The Global Gag Rule Is Back: The Human Cost

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Do you remember last year’s reports of undecided voters who vowed not to cast ballots in the 2016 presidential election because they just couldn’t see the difference between electing a Republican or a Democratic candidate?

Try convincing women’s health organizations and providers in developing countries around the world of the veracity of that empty argument. You can bet they’d set those non-voters straight without a moment’s hesitation. That’s because as dedicated health professionals they know from first-hand experience that poor women’s reproductive choices, their health, the health of their babies and children, their economic independence, and their very lives often depend on which party’s candidate occupies the White House.

The American president holds sway over women’s health worldwide as a result of policies and priorities concerning the use of foreign-aid funds that fall within the purview of the executive branch. One of those policy decisions concerns the Mexico City Policy or, as it’s more commonly called, the Global Gag Rule. The Global Gag Rule determines how life-saving foreign-aid dollars are spent on women’s health services in developing countries. The decision to enforce the rule or nullify it comes straight out of the Oval Office. On this issue, the difference between Republicans and Democrats could not be more profound.

What is the Global Gag Rule?

The Global Gag Rule was first introduced by President Reagan in 1984. The rule requires that NGOs (foreign non-governmental organizations) certify that they will not “perform or actively promote abortion as a method of family planning” using funds from any source (including privately donated funds or funds from countries other than the U.S.). When the Global Gag Rule is in force, that certification is a pre-condition for receiving funds for family-planning and health-screening assistance from the American government.

Let’s unpack what this means.  What’s not at issue is how overseas organizations spend American aid dollars for abortion services. They don’t. That’s because since 1973 the Helms Amendment has disallowed the use of federal funds for abortion or for providing information about abortion in the U.S. or abroad. What the gag rule seeks specifically to accomplish is to dictate how foreign clinics spend their own private funds in order to be eligible for receiving American aid.

The Global Gag Rule’s history has been depressingly predictable. Democratic presidents, like Clinton and Obama, rescind it. Republican presidents, like the Bushes, reinstate it. The policy has been in effect for seventeen of the past thirty-two years. What happens to the health and well-being of poor women and their newborns and children whose fates fall into the off years seems to have been of no concern to past Republican presidents.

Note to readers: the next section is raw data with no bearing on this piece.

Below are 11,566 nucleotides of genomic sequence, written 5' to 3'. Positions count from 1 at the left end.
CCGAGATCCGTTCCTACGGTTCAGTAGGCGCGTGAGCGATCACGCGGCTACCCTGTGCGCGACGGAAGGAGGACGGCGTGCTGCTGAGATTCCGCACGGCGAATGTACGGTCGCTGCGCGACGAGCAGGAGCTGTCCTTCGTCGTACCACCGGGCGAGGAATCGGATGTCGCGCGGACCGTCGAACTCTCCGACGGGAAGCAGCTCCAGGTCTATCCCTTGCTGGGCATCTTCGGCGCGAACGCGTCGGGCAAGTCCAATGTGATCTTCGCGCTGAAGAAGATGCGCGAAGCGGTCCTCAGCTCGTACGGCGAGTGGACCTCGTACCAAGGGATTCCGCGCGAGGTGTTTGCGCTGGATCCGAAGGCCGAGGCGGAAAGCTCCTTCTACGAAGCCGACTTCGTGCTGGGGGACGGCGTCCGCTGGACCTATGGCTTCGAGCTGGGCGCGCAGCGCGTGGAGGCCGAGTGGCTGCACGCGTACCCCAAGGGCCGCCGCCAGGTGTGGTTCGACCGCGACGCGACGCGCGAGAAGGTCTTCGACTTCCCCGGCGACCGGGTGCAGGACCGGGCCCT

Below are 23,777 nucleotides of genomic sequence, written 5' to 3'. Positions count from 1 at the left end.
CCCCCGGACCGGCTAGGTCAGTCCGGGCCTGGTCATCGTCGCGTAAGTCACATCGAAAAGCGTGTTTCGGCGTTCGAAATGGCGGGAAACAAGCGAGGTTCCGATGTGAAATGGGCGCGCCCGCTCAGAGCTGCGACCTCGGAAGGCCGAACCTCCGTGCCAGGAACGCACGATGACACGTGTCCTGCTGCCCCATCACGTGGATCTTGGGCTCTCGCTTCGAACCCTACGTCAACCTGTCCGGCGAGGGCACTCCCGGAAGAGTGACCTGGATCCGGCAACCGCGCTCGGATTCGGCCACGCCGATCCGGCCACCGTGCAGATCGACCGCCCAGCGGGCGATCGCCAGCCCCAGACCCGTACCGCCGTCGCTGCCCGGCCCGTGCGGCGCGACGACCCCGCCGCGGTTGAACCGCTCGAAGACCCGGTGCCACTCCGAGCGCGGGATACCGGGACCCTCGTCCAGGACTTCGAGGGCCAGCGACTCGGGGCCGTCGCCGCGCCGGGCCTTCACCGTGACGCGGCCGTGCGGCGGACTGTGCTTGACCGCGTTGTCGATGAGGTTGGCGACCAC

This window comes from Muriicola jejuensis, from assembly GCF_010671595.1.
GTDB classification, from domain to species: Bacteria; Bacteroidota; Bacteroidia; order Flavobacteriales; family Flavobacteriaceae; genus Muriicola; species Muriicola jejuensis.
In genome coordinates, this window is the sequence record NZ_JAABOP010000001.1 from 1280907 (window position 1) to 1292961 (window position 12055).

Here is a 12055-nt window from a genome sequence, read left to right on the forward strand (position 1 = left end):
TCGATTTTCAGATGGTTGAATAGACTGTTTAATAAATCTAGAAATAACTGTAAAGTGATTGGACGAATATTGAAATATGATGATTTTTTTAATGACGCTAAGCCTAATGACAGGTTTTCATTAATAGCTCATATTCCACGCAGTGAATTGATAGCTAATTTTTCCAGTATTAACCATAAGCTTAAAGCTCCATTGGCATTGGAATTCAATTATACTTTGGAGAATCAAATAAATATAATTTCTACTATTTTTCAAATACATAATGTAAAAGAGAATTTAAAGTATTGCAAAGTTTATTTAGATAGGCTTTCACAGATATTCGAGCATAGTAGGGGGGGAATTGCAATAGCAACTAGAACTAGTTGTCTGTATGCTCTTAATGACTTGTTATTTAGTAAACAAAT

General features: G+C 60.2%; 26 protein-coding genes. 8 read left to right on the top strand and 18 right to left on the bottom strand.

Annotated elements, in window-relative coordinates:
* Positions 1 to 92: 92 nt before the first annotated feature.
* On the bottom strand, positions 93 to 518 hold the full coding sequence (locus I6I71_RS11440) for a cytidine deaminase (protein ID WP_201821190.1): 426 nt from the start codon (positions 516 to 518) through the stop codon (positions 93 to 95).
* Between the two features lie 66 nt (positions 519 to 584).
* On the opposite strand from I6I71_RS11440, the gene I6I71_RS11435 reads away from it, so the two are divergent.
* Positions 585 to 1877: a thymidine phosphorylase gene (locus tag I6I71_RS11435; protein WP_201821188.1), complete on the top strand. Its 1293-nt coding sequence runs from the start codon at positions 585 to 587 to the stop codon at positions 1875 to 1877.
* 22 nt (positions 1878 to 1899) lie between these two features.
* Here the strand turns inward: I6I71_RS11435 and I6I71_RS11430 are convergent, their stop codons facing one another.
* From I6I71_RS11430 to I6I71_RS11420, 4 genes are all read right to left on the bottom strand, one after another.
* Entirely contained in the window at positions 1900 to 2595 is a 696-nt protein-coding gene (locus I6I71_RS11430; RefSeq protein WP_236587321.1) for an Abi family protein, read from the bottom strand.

Where does Trump stand in this historical continuum of Republican versus Democratic presidents and their approaches to women’s health issues globally? In January—on January 23 to be exact, just forty-eight hours after the massive Women’s March in Washington—Trump decided to bolster his conservative bona fides with his base by bringing back the gag rule. Perhaps under the influence of Vice-President Mike Pence, who throughout his political career has consistently espoused far-outside-of-the-mainstream views on issues of reproductive health, rape, and choice, Trump signed a presidential memorandum that didn’t just reinstate the gag rule but expanded it. In yet another poorly considered and destructive decision, Trump’s radical expansion means that the gag rule will now apply not just to family-planning assistance but also to “global health assistance furnished by all U.S. government departments or agencies.” What that means is that the Global Gag Rule now applies to American aid to health organizations working to prevent, treat, contain, and eradicate some of the most devastating diseases and epidemics around the world.

What’s the human cost of bringing back the gag rule?

We’ve been here before, so it’s not hard to predict. Health providers in the developing world will lose desperately needed American assistance. The gag rule will make it more difficult for poor women in developing nations to access family-planning services and make informed decisions about their health and the health of their families. There will be more unintended pregnancies, more unsafe abortions, and more maternal and newborn deaths.

According to the Guttmacher Institute, a research and policy organization committed to advancing sexual and reproductive health and rights in the United States and globally, funding provided in 2016 by the U.S. government for contraception (not abortion) prevented 6 million unintended pregnancies, 2.3 million abortions, and 11,000 maternal deaths worldwide.

On Trump’s expansion of the rule, we’ll just have to wait and see how deeply the expansion will impact the effectiveness of the global medical community to prevent and treat disease among the world’s poor.

Simply said, the human cost of the Global Gag Rule will be devastating. For more on how women will be affected, take a look at the International Planned Parenthood Federation video below.

Renee Shur Renee Shur (133 Posts)

Renee Shur lives and works in New York’s Hudson Valley.